November 7, 2008

I have all my information, but can I read (and interact with) it?

Original Post from May 31st 2007
Increasingly you are able to have all your information with you physically, and/or have access to it, while mobile.

Personally I do this via carrying my iPod and my iPaq Mobile Messenger.
I have an 80G iPod where I store ALL my data, allowing it to double as a back-up for my PC.
It has:
  • all my photos, those taken digitally and older ones scanned (low-res to view via the iPod photo browsing UI and high-resolution versions on the disk to share)
  • all my music, this is what the iPod is all about
  • I don't have many movies, but could carry a few if I wanted
  • all my data (files, e-mail archives etc)
  • synced copies of my complete contact list
  • I could sync my calendar too, but that changes too frequently and I don't need it as I have my iPaq
and as it's a USB drive with no software install required to read the info, I can use it on any PC anywhere I go.

With the iPod digital camera connector gadget I can connect my digital camera via a USB connector to the iPod and download to the iPod hard disk all the photos taken and stored in the camera flash - no PC involved. This is great when on trips that you don't want to take a laptop with you on.
As Flash sizes increase greatly this is less of a must have, but it's nice to have a back-up, and on a long trip you can still fill a flash card on the digital camera and need to "off-load" images somewhere to allow you to continue taking more.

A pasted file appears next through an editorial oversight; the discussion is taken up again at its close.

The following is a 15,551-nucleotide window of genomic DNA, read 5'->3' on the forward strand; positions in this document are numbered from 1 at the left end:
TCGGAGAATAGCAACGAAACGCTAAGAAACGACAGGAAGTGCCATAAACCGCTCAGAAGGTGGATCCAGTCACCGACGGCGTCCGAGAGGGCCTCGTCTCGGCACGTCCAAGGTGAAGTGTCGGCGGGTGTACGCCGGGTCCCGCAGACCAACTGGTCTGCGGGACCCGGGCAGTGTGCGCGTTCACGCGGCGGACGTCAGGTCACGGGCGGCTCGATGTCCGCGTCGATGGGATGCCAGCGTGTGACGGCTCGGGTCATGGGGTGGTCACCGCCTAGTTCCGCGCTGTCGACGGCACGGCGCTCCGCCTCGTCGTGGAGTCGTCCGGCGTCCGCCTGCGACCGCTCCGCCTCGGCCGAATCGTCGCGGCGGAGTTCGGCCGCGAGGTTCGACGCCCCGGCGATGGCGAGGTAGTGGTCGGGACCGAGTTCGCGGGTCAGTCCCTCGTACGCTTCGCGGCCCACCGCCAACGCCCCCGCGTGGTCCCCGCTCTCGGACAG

I carry my iPaq, mainly as a communication device + agenda. Although you can now get big flash cards it still wouldn't get me to the 60G+ of data I have on my iPod. So, it doesn't replace the iPod as a large storage device.
I use it "to connect" via phone, Wi-Fi, Bluetooth, GPRS. This in a pinch allows you to access information "on the net".

So, simplifying, with that combination you could say I either carry with me, or have access to, all my data when on the move.

The problem is viewing it!
The iPod works for viewing some photos, agenda entries, music, movies but for the other data types (word, pdf, powerpoint, e-mail etc) it's just a storage device. The iPaq has a larger screen, but for those data types it still doesn't cut the mustard, for me at least.

Thus, the challenge is: now that people have all their information "available", what can be done to allow them to view and interact with it.

The very day I was thinking on this subject and preparing this post Palm announced the new Foleo product. They are tackling this issue, that is manifested with the Treo mobile phone (with e-mail etc) and other similar devices. One of their one-liners is "Put your inbox on the big screen", which is what I am talking about above.

They are tacking business use, e-mails, excels, documents etc and they highlight two major shortcomings of (there own!) mobile devices:-
  • Small screen
  • Small keyboard
Now that storage and communications have advanced so much and enabled such mobile data access/carrying, the Man-Machine-Interface has become the bottleneck.

I suspect however that this particular device will not be a success.
In my opinion 5 hours of battery life is not enough, and the size and usage is too similar to a laptop - yet it lacks the applications of a laptop. Even in their own presentations they mention that you will also have to carry a laptop with you.

Whether it succeeds or fails, I think they are tackling the remaining shortcoming of mobile information access: viewing and interaction. Stay tuned and I will try and cover future events and evolution in technology addressing that fairly fundamental problem.

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